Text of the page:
I have the chance to create something so different for Dulce and Sueño, and to do that, I need to change me as well. No more goals the way I’ve used them. Throwing out expectations is required, and time to work in a way that allows their bodies to stay in balance. I have no idea what this will end up looking like, but I’ve begun to experiment.
For the past three days I’ve gone out and done what I would call interactive groundwork. What is that? I have no idea how to tell you. All I can say is that I am as involved in the groundwork as they are. We move around together. I keep my eyes on theirs. We yield hindquarters and forelegs, but it is all through a dance that I do with them. Twice I’ve done it without a lead rope and once with. I’ve never done Liberty work before, but it amazed me at how quick Dulce and Sueño picked up on what I was asking them to do. Most of the time we work at the walk, but every now and then we go up to the trot. The thing I like about it so far is that Dulce and Sueño seem to be having fun. They let out these great sighs, their heads and ears are up and on me as we dance with one another. Will this help in the saddle? I have no idea. Time will tell. All I know is that I stopped trying, and that part of me that died with Shandoka came back….that creative side that loves to play with horses….that five year old standing in the pasture imitating my grandpa as Ruckus walked up to me is coming back to life and my horses seem to love it.
Ever since I brought Dulce home, I found pain in his body. His poll was locked like all racehorses, but his seemed to be locked up in a super max prison. He guarded his entire body, and would pin his ears wherever I touched him until he realized I wasn’t going to do anything but pet him. Petting him with the back of my hand eased his anxiety. His entire body was on guard against any outside force no matter how light the touch was.
The areas where I found the most pain in the beginning were the poll, TMJ, shoulders, and psoas area. I also spotted three straight white lines on his withers.
I tried Tellington Touch first, and he hated it. He stomped his hooves, his tail swished, and those ears became glued to his head. I switched to the Masterson Method, and he responded immediately. I used the lightest touch, or what Masterson calls “ethereal” touch. I barely skimmed the hairs with my fingers. I searched and searched for blinks, which indicate a source of pain, and stayed there with that ethereal touch until he released. A release is expressed through yawns, movement of the jaw back and forth, sighs, head shakes, and my guys like to rub their heads on me. At the end of this blog, I will post links for you regarding any of the massage methods mentioned here.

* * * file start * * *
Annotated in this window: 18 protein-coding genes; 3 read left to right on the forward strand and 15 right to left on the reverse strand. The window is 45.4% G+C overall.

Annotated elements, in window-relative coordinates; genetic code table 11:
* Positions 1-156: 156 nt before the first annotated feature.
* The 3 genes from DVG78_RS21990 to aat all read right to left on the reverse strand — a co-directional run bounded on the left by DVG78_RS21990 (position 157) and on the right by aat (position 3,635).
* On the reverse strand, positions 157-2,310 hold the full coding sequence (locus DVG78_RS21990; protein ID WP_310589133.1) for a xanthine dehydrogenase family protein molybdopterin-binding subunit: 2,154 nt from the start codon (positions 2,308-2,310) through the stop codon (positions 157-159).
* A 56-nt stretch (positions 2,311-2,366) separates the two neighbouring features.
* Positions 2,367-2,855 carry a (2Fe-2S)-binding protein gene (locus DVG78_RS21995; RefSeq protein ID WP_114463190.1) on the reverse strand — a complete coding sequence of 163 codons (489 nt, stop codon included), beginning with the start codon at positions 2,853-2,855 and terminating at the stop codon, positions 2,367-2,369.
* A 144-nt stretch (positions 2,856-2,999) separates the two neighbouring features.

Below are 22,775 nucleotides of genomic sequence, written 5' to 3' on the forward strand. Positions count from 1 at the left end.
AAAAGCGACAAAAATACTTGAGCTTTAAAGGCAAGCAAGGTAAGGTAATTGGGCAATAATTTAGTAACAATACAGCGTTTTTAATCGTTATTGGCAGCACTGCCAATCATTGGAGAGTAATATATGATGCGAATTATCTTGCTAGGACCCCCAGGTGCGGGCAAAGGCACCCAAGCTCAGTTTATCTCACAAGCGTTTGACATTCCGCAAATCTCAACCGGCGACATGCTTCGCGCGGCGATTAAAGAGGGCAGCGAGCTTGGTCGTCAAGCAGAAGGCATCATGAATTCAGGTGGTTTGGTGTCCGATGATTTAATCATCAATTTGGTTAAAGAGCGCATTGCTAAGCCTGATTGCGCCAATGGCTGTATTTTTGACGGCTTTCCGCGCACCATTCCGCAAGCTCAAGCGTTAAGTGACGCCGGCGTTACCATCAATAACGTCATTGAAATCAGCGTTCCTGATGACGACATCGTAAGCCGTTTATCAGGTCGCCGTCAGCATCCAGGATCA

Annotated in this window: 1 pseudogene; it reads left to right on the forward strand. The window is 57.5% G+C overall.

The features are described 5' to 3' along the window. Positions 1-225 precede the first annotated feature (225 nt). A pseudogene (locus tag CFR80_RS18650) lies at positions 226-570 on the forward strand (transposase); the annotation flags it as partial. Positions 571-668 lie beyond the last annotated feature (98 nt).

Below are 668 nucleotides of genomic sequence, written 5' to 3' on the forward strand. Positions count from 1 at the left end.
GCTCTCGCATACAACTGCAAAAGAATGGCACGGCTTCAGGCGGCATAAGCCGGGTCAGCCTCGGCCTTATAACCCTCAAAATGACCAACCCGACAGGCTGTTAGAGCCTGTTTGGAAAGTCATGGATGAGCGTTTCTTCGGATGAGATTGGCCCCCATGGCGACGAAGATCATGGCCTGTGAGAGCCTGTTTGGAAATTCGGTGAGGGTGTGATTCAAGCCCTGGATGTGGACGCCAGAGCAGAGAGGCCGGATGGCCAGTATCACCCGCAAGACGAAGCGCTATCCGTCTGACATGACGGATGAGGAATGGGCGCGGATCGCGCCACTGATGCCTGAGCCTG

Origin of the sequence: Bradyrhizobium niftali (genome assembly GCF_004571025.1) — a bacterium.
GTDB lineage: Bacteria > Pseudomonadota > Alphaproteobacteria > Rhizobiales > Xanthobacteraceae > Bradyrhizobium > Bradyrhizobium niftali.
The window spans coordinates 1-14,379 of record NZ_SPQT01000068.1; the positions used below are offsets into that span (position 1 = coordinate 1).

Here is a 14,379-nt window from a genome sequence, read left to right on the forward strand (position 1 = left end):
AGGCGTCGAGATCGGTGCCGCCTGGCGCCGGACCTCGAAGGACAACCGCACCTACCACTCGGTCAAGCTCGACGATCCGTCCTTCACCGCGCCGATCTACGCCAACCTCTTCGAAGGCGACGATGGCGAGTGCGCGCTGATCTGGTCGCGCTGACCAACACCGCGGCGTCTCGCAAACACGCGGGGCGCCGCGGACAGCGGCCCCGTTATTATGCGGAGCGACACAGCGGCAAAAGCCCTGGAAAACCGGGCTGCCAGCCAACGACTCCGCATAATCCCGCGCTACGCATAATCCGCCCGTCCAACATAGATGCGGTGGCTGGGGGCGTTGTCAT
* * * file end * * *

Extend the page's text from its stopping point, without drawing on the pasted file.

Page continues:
The thing is if I ever tried to take anything a bit deeper with him, he’d go back into protective mode. His body would tighten up, and we were back to ground zero. He constantly teaches me that my goals are not his.
So, when we had that moment in the arena, it was a watershed moment for us. Somehow, the door opened wide, and he couldn’t slam it shut. He let me in completely; not half way.
He released more and more with the Masterson Method, but I could tell that his ribs were stuck. Yes, I took him to a chiropractor, but it didn’t last. His muscles brought him back to ground zero again. I needed to create the change on a muscular level for his bones to stay in a healthy place, and that rib cage of his was screaming out to me for help.
I began researching and watching video after video. I ordered a book on Osteopathy. We have no osteopaths on the Western Slope, and I feel that osteopathy addresses the muscles and resets the bones. I didn’t feel comfortable doing any of the thrusts, but several of the other moves were easy for me to do. The most important thing is that Dulce responded.
Layer after layer came off. His body was healing, and he was able to bend better as we did his active stretches out of Helle Katrine Kleven’s book Physical Therapy for Horses. I love doing these stretches every day, because they tell me where my horses are at. What can they do or not do? As we progressed, he became more and more supple.
The pictures below are a few of the active stretches she suggests.
The ribs, the ribs, and the ribs. He was so tight in the ribs, and this is when I found April Love who had a very simple method to release the ribs. I fully expected him to bite me, but luckily I got through it before he could. With this one maneuver, I could tell he felt better. He could lift his stomach! He never could lift his stomach before. Often horses for many reasons, saddles and us being on their backs, get their ribs stuck on the inhale position. He had a few stuck there. Love also talks a lot about the first ribs being out. I did the test to see if they were, and lo and behold, on both sides his first ribs were out. I enrolled in her class, and before you know it, I was able to reset his poll, first ribs, ribs and hips.
Did I stop using the Masterson Method on him? Absolutely not. I used it in conjunction with all that I was learning. The Masterson Method brings him to such a deep state of relaxation now that I am able to use that first before moving to a maneuver that brings about a deeper shift.
I then enrolled in a class on myofascial release. I feel that to keep his muscles relaxed, I needed to keep the fascia supple, and his was not especially around the pectorals, sternum and rib cage. If I even approached his pectorals or his sternum, his guard went up, and he let me know to back away. I went back to the ethereal touch of the Masterson Method for a couple of weeks on these areas before he finally allowed me to do some myofascial release on these areas. I still have a ways to go, but we are making a lot of progress.